Humanity is a completely insignificant part of a large set of life on Earth, but at the same time it is completely dominant. It showed a new pioneering assessment of all life existing on our planet.
According to this study, 7.6 billion people in the world make up only 0.01 % (yes, only a hundredth of a percent) of all living beings. Nevertheless, since the beginning of civilization, mankind has caused the loss of 83 % of all wild mammals and half of the plants, while the population of livestock kept for human consumption is constantly growing.
Recently, a new work has been published, which is the first comprehensive estimate of the mass of each class of living creatures and refutes some of the long-standing assumptions. Bacteria are really the main form of life on Earth - they make up 13 % of everything, but everything overshadows plants, because they represent 82 % of all living matter. All other creatures, from insects to fungi and fish to animals, make up only 5 %s of global biomass.
Another big surprise is that life flourished in the oceans, which was revealed by the BBC's new television series "Blue Planet II“, Makes up only about 1 % of all biomass. The vast majority of life is terrestrial, and much of it - the eighth largest - is made up of bacteria living deep underground.
"I was very surprised to find that there is no comprehensive estimate of all the different components of biomass," said prof. Ron Milo of the Weizmann Institute of Science in Israel.
"I hope that people will realize the reality of the very dominant role that humanity is now playing on Earth," he said, adding that he had decided to eat less meat due to the huge negative impact of livestock farming on the environment.
The transformation of the planet due to human activity has brought scientists to the brink of declaring a new geological era - the anthropocene. One piece of evidence for this change is the domestic chickens that are present around the world today.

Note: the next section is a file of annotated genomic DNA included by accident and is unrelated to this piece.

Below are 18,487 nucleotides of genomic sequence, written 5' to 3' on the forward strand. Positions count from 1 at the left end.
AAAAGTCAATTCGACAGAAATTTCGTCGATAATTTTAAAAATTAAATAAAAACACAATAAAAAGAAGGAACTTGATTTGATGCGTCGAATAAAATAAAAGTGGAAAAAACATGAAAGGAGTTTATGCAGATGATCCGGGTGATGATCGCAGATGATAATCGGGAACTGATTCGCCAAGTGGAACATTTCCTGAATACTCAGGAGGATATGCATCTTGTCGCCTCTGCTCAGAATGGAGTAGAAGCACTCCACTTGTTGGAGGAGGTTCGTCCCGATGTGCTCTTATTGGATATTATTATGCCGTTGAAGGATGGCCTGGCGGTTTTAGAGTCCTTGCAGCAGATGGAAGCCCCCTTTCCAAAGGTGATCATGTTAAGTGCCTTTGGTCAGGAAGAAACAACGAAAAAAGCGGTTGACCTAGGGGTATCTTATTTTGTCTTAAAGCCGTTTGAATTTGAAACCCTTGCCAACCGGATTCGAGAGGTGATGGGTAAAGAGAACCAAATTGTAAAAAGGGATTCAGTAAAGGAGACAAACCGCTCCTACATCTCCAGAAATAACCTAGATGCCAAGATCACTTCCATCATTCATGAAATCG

The new work reveals that farmed poultry today make up 70 % of all birds on the planet, while wild birds make up only 30 %. The image is much rougher in mammals - 60 % mammals on Earth are farm animals, mostly cattle and pigs, 36 % are humans and only 4% wild animals.
"The data is quite astounding," Milo said. "In wildlife movies, we see flocks of birds of all kinds in huge numbers, but when we did the analysis, we found that many more birds lived in artificial farms."
The destruction of wildlife due to agriculture, logging and development led to the beginning of what many scientists consider to be the sixth mass extinction of life that occurred during the four billion years of Earth's history. In the last 50 years, about half of the Earth's animals have probably become extinct.
A comparison of the new estimates with the data for the period before humans began agriculture and the industrial revolution broke out showed the full extent of the huge decline. Only one-sixth of wild mammals, from mice to elephants, survived, surprising even the scientists themselves. Only one-fifth of marine mammals have survived whaling in the oceans in three centuries.